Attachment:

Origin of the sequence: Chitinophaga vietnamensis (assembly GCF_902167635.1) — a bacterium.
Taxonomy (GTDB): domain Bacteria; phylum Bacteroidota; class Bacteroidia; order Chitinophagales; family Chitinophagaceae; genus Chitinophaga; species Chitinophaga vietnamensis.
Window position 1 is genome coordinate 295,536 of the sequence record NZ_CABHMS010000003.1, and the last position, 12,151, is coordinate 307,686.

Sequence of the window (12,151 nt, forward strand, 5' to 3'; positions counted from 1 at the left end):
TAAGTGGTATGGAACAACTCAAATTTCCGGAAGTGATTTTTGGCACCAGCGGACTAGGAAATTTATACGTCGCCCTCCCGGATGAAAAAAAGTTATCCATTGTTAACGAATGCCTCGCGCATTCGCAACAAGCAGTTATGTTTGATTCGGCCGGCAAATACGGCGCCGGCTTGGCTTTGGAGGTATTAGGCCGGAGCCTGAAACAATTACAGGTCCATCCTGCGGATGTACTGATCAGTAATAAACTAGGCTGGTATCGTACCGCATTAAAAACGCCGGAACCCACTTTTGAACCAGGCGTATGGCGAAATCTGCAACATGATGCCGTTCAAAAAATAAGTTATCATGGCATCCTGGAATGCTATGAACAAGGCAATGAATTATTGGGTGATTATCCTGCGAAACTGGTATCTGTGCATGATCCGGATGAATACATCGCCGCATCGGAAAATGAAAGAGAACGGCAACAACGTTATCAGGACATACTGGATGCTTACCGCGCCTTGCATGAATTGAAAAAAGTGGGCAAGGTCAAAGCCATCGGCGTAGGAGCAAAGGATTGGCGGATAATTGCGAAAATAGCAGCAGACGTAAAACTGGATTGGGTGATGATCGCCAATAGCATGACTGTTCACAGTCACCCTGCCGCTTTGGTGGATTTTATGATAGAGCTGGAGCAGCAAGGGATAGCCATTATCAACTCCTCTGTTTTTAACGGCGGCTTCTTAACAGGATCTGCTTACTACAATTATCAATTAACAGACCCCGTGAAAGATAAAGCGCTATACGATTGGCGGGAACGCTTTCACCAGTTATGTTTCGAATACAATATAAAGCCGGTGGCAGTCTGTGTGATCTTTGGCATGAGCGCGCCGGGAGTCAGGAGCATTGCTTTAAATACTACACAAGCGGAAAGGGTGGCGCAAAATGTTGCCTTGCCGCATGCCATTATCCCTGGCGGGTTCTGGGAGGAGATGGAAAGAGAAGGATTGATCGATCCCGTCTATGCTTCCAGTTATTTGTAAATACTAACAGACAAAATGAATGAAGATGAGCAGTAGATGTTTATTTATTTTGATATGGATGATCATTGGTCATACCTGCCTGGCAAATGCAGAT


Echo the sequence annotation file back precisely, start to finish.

Origin of the sequence: Chitinophaga vietnamensis (assembly GCF_902167635.1) — a bacterium.
Taxonomy (GTDB): domain Bacteria; phylum Bacteroidota; class Bacteroidia; order Chitinophagales; family Chitinophagaceae; genus Chitinophaga; species Chitinophaga vietnamensis.
Window position 1 is genome coordinate 295,536 of the sequence record NZ_CABHMS010000003.1, and the last position, 12,151, is coordinate 307,686.

Sequence of the window (12,151 nt, forward strand, 5' to 3'; positions counted from 1 at the left end):
TAAGTGGTATGGAACAACTCAAATTTCCGGAAGTGATTTTTGGCACCAGCGGACTAGGAAATTTATACGTCGCCCTCCCGGATGAAAAAAAGTTATCCATTGTTAACGAATGCCTCGCGCATTCGCAACAAGCAGTTATGTTTGATTCGGCCGGCAAATACGGCGCCGGCTTGGCTTTGGAGGTATTAGGCCGGAGCCTGAAACAATTACAGGTCCATCCTGCGGATGTACTGATCAGTAATAAACTAGGCTGGTATCGTACCGCATTAAAAACGCCGGAACCCACTTTTGAACCAGGCGTATGGCGAAATCTGCAACATGATGCCGTTCAAAAAATAAGTTATCATGGCATCCTGGAATGCTATGAACAAGGCAATGAATTATTGGGTGATTATCCTGCGAAACTGGTATCTGTGCATGATCCGGATGAATACATCGCCGCATCGGAAAATGAAAGAGAACGGCAACAACGTTATCAGGACATACTGGATGCTTACCGCGCCTTGCATGAATTGAAAAAAGTGGGCAAGGTCAAAGCCATCGGCGTAGGAGCAAAGGATTGGCGGATAATTGCGAAAATAGCAGCAGACGTAAAACTGGATTGGGTGATGATCGCCAATAGCATGACTGTTCACAGTCACCCTGCCGCTTTGGTGGATTTTATGATAGAGCTGGAGCAGCAAGGGATAGCCATTATCAACTCCTCTGTTTTTAACGGCGGCTTCTTAACAGGATCTGCTTACTACAATTATCAATTAACAGACCCCGTGAAAGATAAAGCGCTATACGATTGGCGGGAACGCTTTCACCAGTTATGTTTCGAATACAATATAAAGCCGGTGGCAGTCTGTGTGATCTTTGGCATGAGCGCGCCGGGAGTCAGGAGCATTGCTTTAAATACTACACAAGCGGAAAGGGTGGCGCAAAATGTTGCCTTGCCGCATGCCATTATCCCTGGCGGGTTCTGGGAGGAGATGGAAAGAGAAGGATTGATCGATCCCGTCTATGCTTCCAGTTATTTGTAAATACTAACAGACAAAATGAATGAAGATGAGCAGTAGATGTTTATTTATTTTGATATGGATGATCATTGGTCATACCTGCCTGGCAAATGCAGAT